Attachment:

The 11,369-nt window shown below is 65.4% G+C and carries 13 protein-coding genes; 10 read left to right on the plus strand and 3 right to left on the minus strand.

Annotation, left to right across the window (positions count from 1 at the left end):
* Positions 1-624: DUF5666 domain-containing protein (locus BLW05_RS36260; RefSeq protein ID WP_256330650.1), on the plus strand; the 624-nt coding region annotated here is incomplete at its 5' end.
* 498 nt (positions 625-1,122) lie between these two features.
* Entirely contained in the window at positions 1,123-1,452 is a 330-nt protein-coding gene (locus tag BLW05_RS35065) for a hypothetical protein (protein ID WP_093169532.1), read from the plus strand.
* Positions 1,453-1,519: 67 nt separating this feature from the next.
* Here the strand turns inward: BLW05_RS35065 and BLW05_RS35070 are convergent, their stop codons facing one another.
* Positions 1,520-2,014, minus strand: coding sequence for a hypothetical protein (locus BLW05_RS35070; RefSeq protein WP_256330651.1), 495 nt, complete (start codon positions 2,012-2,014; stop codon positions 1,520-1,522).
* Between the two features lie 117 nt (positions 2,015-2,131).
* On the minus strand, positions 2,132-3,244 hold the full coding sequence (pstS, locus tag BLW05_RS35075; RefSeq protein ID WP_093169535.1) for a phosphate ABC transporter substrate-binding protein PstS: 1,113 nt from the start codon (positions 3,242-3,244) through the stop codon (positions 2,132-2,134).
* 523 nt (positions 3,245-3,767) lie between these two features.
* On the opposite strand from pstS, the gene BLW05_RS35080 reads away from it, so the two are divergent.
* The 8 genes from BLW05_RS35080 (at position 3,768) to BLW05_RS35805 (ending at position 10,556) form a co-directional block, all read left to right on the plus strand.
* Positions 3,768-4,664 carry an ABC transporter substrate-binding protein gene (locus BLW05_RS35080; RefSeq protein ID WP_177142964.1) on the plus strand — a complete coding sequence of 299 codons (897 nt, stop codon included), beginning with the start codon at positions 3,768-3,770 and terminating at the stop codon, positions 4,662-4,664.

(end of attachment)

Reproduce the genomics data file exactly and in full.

The 11,369-nt window shown below is 65.4% G+C and carries 13 protein-coding genes; 10 read left to right on the plus strand and 3 right to left on the minus strand.

Annotation, left to right across the window (positions count from 1 at the left end):
* Positions 1-624: DUF5666 domain-containing protein (locus BLW05_RS36260; RefSeq protein ID WP_256330650.1), on the plus strand; the 624-nt coding region annotated here is incomplete at its 5' end.
* 498 nt (positions 625-1,122) lie between these two features.
* Entirely contained in the window at positions 1,123-1,452 is a 330-nt protein-coding gene (locus tag BLW05_RS35065) for a hypothetical protein (protein ID WP_093169532.1), read from the plus strand.
* Positions 1,453-1,519: 67 nt separating this feature from the next.
* Here the strand turns inward: BLW05_RS35065 and BLW05_RS35070 are convergent, their stop codons facing one another.
* Positions 1,520-2,014, minus strand: coding sequence for a hypothetical protein (locus BLW05_RS35070; RefSeq protein WP_256330651.1), 495 nt, complete (start codon positions 2,012-2,014; stop codon positions 1,520-1,522).
* Between the two features lie 117 nt (positions 2,015-2,131).
* On the minus strand, positions 2,132-3,244 hold the full coding sequence (pstS, locus tag BLW05_RS35075; RefSeq protein ID WP_093169535.1) for a phosphate ABC transporter substrate-binding protein PstS: 1,113 nt from the start codon (positions 3,242-3,244) through the stop codon (positions 2,132-2,134).
* 523 nt (positions 3,245-3,767) lie between these two features.
* On the opposite strand from pstS, the gene BLW05_RS35080 reads away from it, so the two are divergent.
* The 8 genes from BLW05_RS35080 (at position 3,768) to BLW05_RS35805 (ending at position 10,556) form a co-directional block, all read left to right on the plus strand.
* Positions 3,768-4,664 carry an ABC transporter substrate-binding protein gene (locus BLW05_RS35080; RefSeq protein ID WP_177142964.1) on the plus strand — a complete coding sequence of 299 codons (897 nt, stop codon included), beginning with the start codon at positions 3,768-3,770 and terminating at the stop codon, positions 4,662-4,664.